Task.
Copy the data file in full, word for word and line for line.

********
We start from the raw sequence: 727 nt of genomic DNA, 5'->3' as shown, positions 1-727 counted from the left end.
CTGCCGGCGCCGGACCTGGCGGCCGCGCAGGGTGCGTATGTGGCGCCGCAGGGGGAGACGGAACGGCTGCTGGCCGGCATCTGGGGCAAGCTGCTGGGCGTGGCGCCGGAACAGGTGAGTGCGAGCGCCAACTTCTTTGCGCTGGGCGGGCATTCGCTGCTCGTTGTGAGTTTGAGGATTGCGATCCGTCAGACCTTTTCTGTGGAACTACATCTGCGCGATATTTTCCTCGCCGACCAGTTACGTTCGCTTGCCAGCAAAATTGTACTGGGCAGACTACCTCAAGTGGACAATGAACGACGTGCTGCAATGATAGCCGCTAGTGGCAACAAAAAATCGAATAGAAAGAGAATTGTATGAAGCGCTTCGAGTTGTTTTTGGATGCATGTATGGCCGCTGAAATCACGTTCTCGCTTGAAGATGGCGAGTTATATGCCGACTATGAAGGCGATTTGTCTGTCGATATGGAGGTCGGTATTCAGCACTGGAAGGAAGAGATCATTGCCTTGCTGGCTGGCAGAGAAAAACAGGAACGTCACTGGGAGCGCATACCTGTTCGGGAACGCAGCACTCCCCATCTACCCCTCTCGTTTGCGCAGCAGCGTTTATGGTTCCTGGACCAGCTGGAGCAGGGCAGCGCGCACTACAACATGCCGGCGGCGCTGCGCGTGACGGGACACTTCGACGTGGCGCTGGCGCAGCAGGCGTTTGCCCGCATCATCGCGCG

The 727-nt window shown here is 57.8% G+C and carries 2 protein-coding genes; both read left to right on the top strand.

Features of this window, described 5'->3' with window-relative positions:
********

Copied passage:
We start from the raw sequence: 727 nt of genomic DNA, 5'->3' as shown, positions 1-727 counted from the left end.
CTGCCGGCGCCGGACCTGGCGGCCGCGCAGGGTGCGTATGTGGCGCCGCAGGGGGAGACGGAACGGCTGCTGGCCGGCATCTGGGGCAAGCTGCTGGGCGTGGCGCCGGAACAGGTGAGTGCGAGCGCCAACTTCTTTGCGCTGGGCGGGCATTCGCTGCTCGTTGTGAGTTTGAGGATTGCGATCCGTCAGACCTTTTCTGTGGAACTACATCTGCGCGATATTTTCCTCGCCGACCAGTTACGTTCGCTTGCCAGCAAAATTGTACTGGGCAGACTACCTCAAGTGGACAATGAACGACGTGCTGCAATGATAGCCGCTAGTGGCAACAAAAAATCGAATAGAAAGAGAATTGTATGAAGCGCTTCGAGTTGTTTTTGGATGCATGTATGGCCGCTGAAATCACGTTCTCGCTTGAAGATGGCGAGTTATATGCCGACTATGAAGGCGATTTGTCTGTCGATATGGAGGTCGGTATTCAGCACTGGAAGGAAGAGATCATTGCCTTGCTGGCTGGCAGAGAAAAACAGGAACGTCACTGGGAGCGCATACCTGTTCGGGAACGCAGCACTCCCCATCTACCCCTCTCGTTTGCGCAGCAGCGTTTATGGTTCCTGGACCAGCTGGAGCAGGGCAGCGCGCACTACAACATGCCGGCGGCGCTGCGCGTGACGGGACACTTCGACGTGGCGCTGGCGCAGCAGGCGTTTGCCCGCATCATCGCGCG

The 727-nt window shown here is 57.8% G+C and carries 2 protein-coding genes; both read left to right on the top strand.

Features of this window, described 5'->3' with window-relative positions: